Research and Labs

The Brekken Laboratory

The Brekken laboratory is located in the Hamon Center for Therapeutic Oncology Research and studies tumor-host interactions with a particular emphasis on extracellular matrix (ECM) and angiogenesis. The biology of metastasis is the central focus for the lab. The lab studies how angiogenesis and ECM remodeling are key components of the metastatic cascade. Current projects are focused on the function of matricellular proteins (e.g., SPARC and fibulin-5) as regulators of ECM remodeling and angiogenesis.

Another major area of study in the lab is the development and evaluation of novel therapy for cancer with a particular focus on anti-angiogenic strategies. Vascular endothelial growth factor (VEGF) is a primary stimulant of blood vessel growth in tumors and as such is a relevant target for anti-angiogenic intervention. Currently we are studying the mechanism of anti-VEGF therapy and how inhibition of VEGF activity affects the tumor microenvironment.

The Dellinger Laboratory

The Dellinger laboratory studies the development of the lymphatic vasculature and diseases caused by errors in the development of lymphatic vessels, including Gorham-Stout disease (GSD) and Lymphatic Malformation (LM).

Valve dysfunction and inadequate or excessive growth of lymphatic vessels can impair the ability of the lymphatic network to maintain tissue fluid homeostasis. This can cause lymphatic fluid to accumulate in limbs (lymphedema), the pleural cavity (chylothorax), or in the peritoneal cavity (chylous ascites). Unfortunately, individuals with lymphatic defects have limited therapeutic options and most therapies are palliative in nature. This has fueled intense research efforts to identify the molecular pathways governing the development of the lymphatic vasculature so that new therapies can be developed to treat patients with these devastating defects.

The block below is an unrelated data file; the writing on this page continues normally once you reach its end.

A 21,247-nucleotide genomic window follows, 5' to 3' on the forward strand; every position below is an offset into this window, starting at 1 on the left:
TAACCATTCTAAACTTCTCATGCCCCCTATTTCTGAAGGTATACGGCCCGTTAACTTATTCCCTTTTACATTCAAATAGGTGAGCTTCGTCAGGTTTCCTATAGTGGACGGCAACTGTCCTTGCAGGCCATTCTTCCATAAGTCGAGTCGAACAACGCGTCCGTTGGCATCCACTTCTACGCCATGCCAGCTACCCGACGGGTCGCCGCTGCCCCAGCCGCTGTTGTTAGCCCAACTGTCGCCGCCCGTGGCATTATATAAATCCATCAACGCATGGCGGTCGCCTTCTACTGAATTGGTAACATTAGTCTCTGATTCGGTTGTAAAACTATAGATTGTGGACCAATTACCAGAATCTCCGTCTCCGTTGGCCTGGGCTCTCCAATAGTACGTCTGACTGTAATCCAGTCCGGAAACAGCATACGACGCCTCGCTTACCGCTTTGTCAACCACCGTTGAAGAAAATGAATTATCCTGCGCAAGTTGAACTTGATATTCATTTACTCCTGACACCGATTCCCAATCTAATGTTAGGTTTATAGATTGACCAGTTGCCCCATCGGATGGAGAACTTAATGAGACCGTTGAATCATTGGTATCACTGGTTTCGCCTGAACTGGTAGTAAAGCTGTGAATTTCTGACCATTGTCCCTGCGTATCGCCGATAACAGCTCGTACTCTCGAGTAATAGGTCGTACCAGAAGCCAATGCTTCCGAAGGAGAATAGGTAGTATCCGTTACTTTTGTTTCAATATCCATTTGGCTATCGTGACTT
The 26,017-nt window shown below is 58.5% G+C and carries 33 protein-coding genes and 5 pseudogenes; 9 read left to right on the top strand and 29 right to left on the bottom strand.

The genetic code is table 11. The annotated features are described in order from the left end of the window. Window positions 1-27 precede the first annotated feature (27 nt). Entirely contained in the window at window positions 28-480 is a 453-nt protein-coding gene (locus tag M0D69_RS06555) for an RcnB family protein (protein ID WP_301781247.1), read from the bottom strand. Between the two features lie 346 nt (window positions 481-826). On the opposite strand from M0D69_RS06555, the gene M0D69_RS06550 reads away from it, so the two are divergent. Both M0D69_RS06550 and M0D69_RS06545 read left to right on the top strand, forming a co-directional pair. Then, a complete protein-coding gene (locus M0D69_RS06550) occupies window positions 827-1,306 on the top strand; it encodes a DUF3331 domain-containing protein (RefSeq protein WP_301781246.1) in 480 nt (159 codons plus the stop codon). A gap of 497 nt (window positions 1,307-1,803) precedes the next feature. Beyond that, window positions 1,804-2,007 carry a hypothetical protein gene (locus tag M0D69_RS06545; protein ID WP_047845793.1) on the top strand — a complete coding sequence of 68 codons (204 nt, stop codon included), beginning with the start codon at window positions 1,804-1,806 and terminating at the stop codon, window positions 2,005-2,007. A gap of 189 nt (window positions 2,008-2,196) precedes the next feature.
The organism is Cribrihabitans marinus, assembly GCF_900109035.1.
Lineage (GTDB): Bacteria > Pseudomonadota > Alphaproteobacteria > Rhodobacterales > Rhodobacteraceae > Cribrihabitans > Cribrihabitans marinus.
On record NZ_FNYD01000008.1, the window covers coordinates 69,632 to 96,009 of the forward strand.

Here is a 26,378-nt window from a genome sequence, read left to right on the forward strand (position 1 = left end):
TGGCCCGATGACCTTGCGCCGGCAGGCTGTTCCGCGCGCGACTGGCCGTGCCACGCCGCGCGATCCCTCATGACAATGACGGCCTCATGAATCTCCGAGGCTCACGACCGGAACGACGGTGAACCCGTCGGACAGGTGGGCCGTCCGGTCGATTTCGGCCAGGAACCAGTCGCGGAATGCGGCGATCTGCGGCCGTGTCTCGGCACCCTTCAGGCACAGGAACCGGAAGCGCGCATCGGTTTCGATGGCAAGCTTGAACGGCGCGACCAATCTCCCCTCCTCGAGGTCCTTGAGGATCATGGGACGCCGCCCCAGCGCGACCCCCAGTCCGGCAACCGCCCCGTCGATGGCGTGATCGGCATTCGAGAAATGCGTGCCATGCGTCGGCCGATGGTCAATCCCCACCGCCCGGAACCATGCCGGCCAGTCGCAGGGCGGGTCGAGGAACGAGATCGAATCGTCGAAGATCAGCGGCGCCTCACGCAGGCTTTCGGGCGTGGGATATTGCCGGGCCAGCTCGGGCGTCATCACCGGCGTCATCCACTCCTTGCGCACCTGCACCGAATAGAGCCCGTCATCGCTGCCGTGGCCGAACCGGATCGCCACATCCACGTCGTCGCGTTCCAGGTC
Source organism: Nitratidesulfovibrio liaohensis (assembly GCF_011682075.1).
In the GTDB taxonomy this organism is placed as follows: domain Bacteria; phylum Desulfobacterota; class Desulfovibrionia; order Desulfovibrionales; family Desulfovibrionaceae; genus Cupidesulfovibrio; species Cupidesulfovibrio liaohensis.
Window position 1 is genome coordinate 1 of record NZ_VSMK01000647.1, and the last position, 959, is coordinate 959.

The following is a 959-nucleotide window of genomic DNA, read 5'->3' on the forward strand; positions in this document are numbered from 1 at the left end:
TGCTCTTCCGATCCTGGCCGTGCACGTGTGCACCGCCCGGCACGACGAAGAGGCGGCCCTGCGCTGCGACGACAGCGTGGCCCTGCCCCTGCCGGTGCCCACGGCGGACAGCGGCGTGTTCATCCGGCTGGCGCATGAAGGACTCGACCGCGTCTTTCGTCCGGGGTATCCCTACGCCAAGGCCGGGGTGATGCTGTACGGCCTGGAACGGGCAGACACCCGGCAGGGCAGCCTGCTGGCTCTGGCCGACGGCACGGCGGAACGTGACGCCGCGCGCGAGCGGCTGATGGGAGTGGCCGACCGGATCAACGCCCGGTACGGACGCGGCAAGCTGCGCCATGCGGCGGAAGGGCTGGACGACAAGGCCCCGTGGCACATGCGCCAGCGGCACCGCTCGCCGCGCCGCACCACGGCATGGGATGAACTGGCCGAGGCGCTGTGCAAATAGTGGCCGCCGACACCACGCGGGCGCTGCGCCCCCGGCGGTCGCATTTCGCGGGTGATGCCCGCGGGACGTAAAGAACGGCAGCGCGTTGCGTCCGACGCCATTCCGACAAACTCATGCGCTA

The Ligorio Laboratory

The mission of the Ligorio laboratory is to understand the fundamental questions in cancer biology, such as tumor initiation, progression, and response to therapy, through state-of-the-art experimentation, fruitful collaborations, and above all, out-of-the-box thinking to develop novel, safer, and more effective therapies to win the fight against cancer.

Current projects include uncovering tumor architecture, understanding tumor heterogeneity, and personalizing PDAC management.